Tag Archives: justin lee

Musings on “Torn”: On LGBT people telling their stories.

[Content Note:  Subtle homophobia and derailing tactics.]

I want to continue to comment on Justin Lee’s suggestions on moving forward in the “Gays and Christianity” discussion that he lays out in his book, “Torn:  Rescuing the Gospel from the Gays v.s Christians Debate.”  A little over a week ago, I looked at Justin’s call for Christians to show more grace, especially in the face of disagreement.  I thought that suggestion was spot on and that people needed to simply understand just what showing grace might look like when dealing with LGBT people (not to mention subtle ways Christians can be ungraceful).  I find the suggestion I want to cover this week more problematic.

We must educate Christians.

The short answer to this is “No.”  The slightly longer answer — and the answer that might cause some readers to stop reading an dismiss everything else to say — is “Fuck that shit!”  My purpose for existing is not to educate other people about the issues that are near and dear to my heart.  To put it bluntly, if they want to understand the issues that are near and dear to my hear — and if they care about me, they want to do exactly that — they need to educate themselves.  Full stop.

Truth be told, there are dozens of resources out there for people to learn about LGBT issues, the things that LGBT people struggle with — both collectively and individually — that these Christians in need of education already have access to.  There are hundreds of LGBT bloggers (in fact, Fred Clarke has created a still-growing list of LGBT bloggers who blog from a Christian perspective, and the count on that list is up over 100 alone.)  Collectively, those bloggers share personal stories, commentary on political issues that affect LGBT people, cover the latest acts of both ex-gay ministries and anti-gay organizations and how they are harming the LGBT community, and dozens of other topics.  All any Christian needs to do to become educated on these matters is open their favorite web browser and submit a few choice words and phrases to their favorite search engine.  They will learn all kinds of things.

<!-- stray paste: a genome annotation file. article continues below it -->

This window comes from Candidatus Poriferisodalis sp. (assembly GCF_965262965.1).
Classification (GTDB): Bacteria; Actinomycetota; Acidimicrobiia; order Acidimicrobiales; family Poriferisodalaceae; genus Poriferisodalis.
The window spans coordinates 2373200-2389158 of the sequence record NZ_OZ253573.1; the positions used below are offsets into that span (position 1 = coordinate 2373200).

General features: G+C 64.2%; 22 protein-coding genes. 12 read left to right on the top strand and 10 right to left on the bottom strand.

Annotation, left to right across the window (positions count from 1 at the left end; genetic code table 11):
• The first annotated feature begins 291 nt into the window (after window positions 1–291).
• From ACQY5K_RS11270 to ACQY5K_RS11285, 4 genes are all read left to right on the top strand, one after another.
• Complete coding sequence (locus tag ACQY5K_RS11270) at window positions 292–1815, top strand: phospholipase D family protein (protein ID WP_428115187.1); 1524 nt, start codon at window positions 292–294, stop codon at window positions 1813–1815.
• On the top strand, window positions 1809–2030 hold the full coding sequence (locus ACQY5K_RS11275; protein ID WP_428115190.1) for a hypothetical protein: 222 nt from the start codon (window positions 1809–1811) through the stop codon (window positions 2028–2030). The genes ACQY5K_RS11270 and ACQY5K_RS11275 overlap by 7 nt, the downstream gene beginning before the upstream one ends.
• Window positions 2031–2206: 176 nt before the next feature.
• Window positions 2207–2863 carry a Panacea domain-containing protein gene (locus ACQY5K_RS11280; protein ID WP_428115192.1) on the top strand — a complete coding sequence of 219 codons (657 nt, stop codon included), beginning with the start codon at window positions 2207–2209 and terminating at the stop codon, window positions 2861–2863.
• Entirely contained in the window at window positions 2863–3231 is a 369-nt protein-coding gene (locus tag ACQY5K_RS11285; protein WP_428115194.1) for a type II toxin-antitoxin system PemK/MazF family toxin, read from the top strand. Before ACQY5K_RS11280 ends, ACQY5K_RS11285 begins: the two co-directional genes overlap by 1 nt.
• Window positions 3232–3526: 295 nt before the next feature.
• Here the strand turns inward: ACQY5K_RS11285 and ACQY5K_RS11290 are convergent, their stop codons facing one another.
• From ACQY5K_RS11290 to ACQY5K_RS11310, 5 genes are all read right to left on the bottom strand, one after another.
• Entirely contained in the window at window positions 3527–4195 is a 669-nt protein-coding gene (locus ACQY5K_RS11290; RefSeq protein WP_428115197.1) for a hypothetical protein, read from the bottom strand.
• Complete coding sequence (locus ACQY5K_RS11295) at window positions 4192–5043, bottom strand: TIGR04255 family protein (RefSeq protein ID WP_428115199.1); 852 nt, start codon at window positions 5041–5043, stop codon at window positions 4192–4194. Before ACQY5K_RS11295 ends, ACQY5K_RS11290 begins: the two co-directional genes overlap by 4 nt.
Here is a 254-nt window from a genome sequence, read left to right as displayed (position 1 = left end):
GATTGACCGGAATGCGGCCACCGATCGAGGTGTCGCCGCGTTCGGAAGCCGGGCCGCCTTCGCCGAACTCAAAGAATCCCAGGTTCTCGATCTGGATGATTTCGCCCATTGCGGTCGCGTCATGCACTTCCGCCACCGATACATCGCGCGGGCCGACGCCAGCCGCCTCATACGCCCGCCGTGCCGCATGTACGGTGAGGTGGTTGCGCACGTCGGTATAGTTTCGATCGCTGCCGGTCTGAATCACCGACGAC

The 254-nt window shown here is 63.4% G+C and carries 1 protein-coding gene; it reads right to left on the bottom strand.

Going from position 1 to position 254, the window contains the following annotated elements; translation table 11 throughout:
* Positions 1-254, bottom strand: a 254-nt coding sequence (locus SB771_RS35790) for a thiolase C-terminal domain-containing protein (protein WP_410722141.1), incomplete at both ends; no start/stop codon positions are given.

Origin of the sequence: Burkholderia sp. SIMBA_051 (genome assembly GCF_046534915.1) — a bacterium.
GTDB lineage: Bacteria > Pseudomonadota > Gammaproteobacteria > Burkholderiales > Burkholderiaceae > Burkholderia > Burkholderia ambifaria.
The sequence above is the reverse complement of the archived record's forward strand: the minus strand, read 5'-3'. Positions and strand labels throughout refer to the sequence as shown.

And yet, Christians aren’t doing this.  This suggests to me that they don’t want to be (further) educated on these subjects.  So I see no point in wasting a lot of time and energy into doing something for people that those people don’t want — or at least aren’t willing to put any effort into themselves.

Or perhaps some Christians really do want to be educated, but on their terms.  Sparky talked about this phenomenon quite succinctly in his post, “Is There a Duty to Educate?“:

When you ask us to educate you and get mad
when we say no, you are not lost and alone in the wilderness, hopelessly
ignorant without any help you find your way out. You are already wallowing
in all the information you need – you just can’t be bother
to take the effort to read it when you can make one of us spoon feed

If Christians want to be educated — and they should — then they need to quit expecting LBGT people to show up at their churches, behave in a certain way, and act as if it’s some great honor to be invited to come talk to the nice Christian folks.  They can instead come to those places that we LGBT people find some measure of safety and therefore are already sharing our stories there.  They can reach out to us with a humble and honest desire to listen to our stories.

And while they’re at it, they can listen to what we actually say rather than listening just long enough to reconstruct our stories to fit their preferred narrative.  (For more thoughts on that phenomenon, see all Shakesville posts labeled “Validity Prism.”)  Then can fight the impulse to stop listening or “lighten the mood” when the education (or story telling process) causes them discomfort.